Sunday, July 22, 2007

Ginkgo Biloba

Walking through town the other day, I came upon this Ginkgo tree. I can clearly remember the first time my mom pointed out a Ginkgo to my sister and me - the distinctive shape of the leaves was forever etched in my mind and I've taken pride in being able to identifying a Ginkgo from that day forward. Not that it's difficult. Once you've seen one, you won't forget it. The fan-shaped leaves and bright golden color in the autumn make it easy to recognize.

But I've just learned something fascinating about the Ginkgo tree. It is considered a "living fossil," which basically means that it lived during ancient times, was once thought to be extinct, but then was rediscovered, and still exists today in a form very similar to the fossils of its prehistoric ancestors. The horseshoe crab and the cockroach have changed very little over millions of years, and are also considered living fossils.

Scientists do not know whether the Ginkgo tree still exists in the wild because it has been cultivated and tended for thousands of years by Chinese monks. The monks may have helped keep the species alive when it otherwise may have gone extinct. In any case, the Ginkgo is a wonderful tree. A brilliant example of longevity. And Ginkgo extract has also been used medicinally to help circulatory disorders and enhance memory.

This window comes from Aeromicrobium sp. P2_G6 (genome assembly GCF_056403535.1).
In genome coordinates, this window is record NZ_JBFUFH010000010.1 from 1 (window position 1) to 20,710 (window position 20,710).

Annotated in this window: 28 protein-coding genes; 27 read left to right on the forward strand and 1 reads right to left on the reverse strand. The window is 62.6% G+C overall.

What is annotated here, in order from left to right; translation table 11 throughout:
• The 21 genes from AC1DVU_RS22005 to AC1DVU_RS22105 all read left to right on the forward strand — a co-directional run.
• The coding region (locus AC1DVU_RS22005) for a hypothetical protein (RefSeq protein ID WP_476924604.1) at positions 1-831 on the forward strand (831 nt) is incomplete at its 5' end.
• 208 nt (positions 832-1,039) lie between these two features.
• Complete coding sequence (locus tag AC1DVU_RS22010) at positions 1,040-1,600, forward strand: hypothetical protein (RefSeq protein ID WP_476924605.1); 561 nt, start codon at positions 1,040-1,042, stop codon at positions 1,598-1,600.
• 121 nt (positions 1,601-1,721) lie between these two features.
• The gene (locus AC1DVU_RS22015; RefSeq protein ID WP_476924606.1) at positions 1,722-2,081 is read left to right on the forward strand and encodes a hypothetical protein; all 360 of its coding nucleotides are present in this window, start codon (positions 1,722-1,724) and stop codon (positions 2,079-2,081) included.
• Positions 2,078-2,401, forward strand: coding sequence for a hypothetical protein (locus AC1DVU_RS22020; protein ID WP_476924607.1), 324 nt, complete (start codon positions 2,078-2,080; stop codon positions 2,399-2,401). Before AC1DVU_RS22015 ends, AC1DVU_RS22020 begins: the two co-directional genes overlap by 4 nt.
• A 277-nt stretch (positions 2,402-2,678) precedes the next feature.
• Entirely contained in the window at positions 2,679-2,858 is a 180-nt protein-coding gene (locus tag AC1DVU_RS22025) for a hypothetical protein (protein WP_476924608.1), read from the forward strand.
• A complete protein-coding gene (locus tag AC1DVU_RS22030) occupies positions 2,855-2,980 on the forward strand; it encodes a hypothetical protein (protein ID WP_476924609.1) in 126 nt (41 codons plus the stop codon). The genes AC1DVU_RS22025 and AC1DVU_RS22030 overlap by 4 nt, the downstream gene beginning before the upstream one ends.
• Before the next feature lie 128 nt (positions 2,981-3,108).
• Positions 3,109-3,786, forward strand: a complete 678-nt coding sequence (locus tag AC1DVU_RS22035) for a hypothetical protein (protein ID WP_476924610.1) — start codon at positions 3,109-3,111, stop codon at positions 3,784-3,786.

May the Ginkgo live another 270 million years!


Kevin said...

I remember that walk. So far as the cockroaches and the ginkgo, there's an old wives' tale that goes:

After a nuclear holocaust, all that will be left are cockroaches, ginkgo, and Cher.

The thought makes me shudder with The Fear.

MC Etcher said...

The leaves actually look friendly.

Roswila said...

Wonderful photos!

We have gingkos on the narrow island down the middle of the street I live on. I love watching them in the wind. They always put me in mind of Degas ballet dancers for some reason! I also get a kick out of hearing, then running to my terrace window to watch, my neighbors swacking at them with long poles when their fruits are ready, to get them down. :-)

Karen said...

I love Degas! and I had no idea Gingkos had fruits that could be "swacked"! I'll have to pass by that tree again soon and check on the progress of the fruit.